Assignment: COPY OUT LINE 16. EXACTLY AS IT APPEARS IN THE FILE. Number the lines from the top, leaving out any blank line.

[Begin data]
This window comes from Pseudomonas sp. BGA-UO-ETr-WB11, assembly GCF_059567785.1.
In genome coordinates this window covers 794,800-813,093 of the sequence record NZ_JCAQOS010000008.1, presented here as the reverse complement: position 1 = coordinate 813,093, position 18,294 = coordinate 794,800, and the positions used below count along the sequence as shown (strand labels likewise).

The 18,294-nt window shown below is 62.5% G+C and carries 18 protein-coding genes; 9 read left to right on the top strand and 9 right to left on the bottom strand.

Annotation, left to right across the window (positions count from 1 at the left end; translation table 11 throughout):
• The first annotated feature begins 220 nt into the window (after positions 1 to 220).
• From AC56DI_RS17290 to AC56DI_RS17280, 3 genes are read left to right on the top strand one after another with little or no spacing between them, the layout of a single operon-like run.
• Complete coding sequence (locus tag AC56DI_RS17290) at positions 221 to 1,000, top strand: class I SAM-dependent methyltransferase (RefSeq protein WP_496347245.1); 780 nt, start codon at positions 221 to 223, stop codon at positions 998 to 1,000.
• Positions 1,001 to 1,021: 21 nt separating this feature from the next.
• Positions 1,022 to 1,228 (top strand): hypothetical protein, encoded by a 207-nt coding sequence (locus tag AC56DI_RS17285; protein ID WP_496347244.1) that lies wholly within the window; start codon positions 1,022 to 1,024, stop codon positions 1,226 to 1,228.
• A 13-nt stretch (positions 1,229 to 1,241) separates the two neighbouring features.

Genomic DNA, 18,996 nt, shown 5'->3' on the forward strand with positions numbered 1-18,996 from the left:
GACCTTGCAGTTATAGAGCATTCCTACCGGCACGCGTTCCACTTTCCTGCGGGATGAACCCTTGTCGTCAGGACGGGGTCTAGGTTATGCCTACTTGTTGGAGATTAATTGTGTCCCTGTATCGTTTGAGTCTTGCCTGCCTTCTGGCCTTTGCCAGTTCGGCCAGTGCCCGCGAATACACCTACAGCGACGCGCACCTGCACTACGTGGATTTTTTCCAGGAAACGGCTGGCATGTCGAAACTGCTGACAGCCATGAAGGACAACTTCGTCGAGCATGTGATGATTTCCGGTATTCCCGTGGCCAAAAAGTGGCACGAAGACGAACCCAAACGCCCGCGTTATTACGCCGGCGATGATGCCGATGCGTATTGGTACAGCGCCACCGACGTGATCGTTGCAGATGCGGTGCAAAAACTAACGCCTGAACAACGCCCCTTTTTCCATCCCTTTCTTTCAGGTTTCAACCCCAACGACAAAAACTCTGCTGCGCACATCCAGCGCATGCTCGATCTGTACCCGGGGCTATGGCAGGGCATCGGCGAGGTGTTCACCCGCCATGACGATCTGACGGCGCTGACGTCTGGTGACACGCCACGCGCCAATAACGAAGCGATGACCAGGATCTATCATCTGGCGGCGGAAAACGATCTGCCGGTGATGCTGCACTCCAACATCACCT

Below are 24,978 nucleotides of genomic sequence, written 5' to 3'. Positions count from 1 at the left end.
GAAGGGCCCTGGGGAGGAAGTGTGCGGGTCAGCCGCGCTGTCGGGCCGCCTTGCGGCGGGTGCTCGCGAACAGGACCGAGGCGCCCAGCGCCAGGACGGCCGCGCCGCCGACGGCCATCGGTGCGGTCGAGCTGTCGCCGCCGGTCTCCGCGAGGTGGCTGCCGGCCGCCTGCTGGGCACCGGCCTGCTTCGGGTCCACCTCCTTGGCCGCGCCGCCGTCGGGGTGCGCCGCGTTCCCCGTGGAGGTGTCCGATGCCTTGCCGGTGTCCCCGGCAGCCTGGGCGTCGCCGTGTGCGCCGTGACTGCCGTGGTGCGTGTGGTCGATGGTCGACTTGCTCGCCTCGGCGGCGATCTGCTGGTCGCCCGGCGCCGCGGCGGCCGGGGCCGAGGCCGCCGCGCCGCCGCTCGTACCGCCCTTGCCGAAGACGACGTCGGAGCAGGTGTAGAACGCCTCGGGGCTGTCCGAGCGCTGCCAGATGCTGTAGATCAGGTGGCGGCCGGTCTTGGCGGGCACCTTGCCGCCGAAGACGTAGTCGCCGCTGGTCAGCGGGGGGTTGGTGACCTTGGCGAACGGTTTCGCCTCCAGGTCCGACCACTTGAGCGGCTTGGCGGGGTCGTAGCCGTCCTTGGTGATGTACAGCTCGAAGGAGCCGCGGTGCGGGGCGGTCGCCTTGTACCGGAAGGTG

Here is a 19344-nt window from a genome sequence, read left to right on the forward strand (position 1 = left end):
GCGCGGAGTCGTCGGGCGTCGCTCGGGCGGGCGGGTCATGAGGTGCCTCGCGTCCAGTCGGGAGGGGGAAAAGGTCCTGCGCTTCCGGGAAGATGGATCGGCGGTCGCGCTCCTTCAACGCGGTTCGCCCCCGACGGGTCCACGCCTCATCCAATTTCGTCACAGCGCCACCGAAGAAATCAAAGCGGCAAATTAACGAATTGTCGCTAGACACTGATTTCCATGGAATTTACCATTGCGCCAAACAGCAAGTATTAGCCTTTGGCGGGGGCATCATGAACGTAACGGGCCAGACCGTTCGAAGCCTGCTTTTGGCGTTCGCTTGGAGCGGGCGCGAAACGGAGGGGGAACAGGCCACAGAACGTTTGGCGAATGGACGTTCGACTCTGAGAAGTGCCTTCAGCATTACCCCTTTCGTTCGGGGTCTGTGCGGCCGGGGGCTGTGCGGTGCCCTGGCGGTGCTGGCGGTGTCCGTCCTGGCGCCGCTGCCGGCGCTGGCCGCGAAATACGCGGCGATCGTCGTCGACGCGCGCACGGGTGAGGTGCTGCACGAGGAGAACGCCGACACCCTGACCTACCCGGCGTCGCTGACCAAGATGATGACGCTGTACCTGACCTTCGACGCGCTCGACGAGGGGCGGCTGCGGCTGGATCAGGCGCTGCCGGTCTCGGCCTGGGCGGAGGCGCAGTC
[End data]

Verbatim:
GCGCGGAGTCGTCGGGCGTCGCTCGGGCGGGCGGGTCATGAGGTGCCTCGCGTCCAGTCGGGAGGGGGAAAAGGTCCTGCGCTTCCGGGAAGATGGATCGGCGGTCGCGCTCCTTCAACGCGGTTCGCCCCCGACGGGTCCACGCCTCATCCAATTTCGTCACAGCGCCACCGAAGAAATCAAAGCGGCAAATTAACGAATTGTCGCTAGACACTGATTTCCATGGAATTTACCATTGCGCCAAACAGCAAGTATTAGCCTTTGGCGGGGGCATCATGAACGTAACGGGCCAGACCGTTCGAAGCCTGCTTTTGGCGTTCGCTTGGAGCGGGCGCGAAACGGAGGGGGAACAGGCCACAGAACGTTTGGCGAATGGACGTTCGACTCTGAGAAGTGCCTTCAGCATTACCCCTTTCGTTCGGGGTCTGTGCGGCCGGGGGCTGTGCGGTGCCCTGGCGGTGCTGGCGGTGTCCGTCCTGGCGCCGCTGCCGGCGCTGGCCGCGAAATACGCGGCGATCGTCGTCGACGCGCGCACGGGTGAGGTGCTGCACGAGGAGAACGCCGACACCCTGACCTACCCGGCGTCGCTGACCAAGATGATGACGCTGTACCTGACCTTCGACGCGCTCGACGAGGGGCGGCTGCGGCTGGATCAGGCGCTGCCGGTCTCGGCCTGGGCGGAGGCGCAGTC